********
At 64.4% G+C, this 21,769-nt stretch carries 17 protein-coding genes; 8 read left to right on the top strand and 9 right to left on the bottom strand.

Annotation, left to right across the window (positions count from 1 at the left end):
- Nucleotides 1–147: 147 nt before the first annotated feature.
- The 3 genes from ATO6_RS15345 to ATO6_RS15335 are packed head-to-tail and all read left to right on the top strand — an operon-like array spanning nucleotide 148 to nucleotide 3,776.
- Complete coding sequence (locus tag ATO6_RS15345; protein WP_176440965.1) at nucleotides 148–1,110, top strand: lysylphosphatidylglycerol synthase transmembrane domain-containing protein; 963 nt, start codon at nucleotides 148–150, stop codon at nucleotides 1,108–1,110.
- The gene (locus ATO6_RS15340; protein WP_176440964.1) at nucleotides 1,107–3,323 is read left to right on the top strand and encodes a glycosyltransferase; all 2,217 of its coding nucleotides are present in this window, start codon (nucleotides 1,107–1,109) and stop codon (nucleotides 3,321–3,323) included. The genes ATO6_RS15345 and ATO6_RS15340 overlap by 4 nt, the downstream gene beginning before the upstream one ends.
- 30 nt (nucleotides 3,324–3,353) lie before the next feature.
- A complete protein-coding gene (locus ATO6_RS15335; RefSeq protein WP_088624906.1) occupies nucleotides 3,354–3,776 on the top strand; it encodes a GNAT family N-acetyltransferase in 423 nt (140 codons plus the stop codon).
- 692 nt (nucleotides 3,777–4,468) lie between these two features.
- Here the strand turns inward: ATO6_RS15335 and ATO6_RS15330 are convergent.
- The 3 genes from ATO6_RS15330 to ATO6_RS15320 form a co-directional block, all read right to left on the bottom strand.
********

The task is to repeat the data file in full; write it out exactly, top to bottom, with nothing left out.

At 64.4% G+C, this 21,769-nt stretch carries 17 protein-coding genes; 8 read left to right on the top strand and 9 right to left on the bottom strand.

Annotation, left to right across the window (positions count from 1 at the left end):
- Nucleotides 1–147: 147 nt before the first annotated feature.
- The 3 genes from ATO6_RS15345 to ATO6_RS15335 are packed head-to-tail and all read left to right on the top strand — an operon-like array spanning nucleotide 148 to nucleotide 3,776.
- Complete coding sequence (locus tag ATO6_RS15345; protein WP_176440965.1) at nucleotides 148–1,110, top strand: lysylphosphatidylglycerol synthase transmembrane domain-containing protein; 963 nt, start codon at nucleotides 148–150, stop codon at nucleotides 1,108–1,110.
- The gene (locus ATO6_RS15340; protein WP_176440964.1) at nucleotides 1,107–3,323 is read left to right on the top strand and encodes a glycosyltransferase; all 2,217 of its coding nucleotides are present in this window, start codon (nucleotides 1,107–1,109) and stop codon (nucleotides 3,321–3,323) included. The genes ATO6_RS15345 and ATO6_RS15340 overlap by 4 nt, the downstream gene beginning before the upstream one ends.
- 30 nt (nucleotides 3,324–3,353) lie before the next feature.
- A complete protein-coding gene (locus ATO6_RS15335; RefSeq protein WP_088624906.1) occupies nucleotides 3,354–3,776 on the top strand; it encodes a GNAT family N-acetyltransferase in 423 nt (140 codons plus the stop codon).
- 692 nt (nucleotides 3,777–4,468) lie between these two features.
- Here the strand turns inward: ATO6_RS15335 and ATO6_RS15330 are convergent.
- The 3 genes from ATO6_RS15330 to ATO6_RS15320 form a co-directional block, all read right to left on the bottom strand.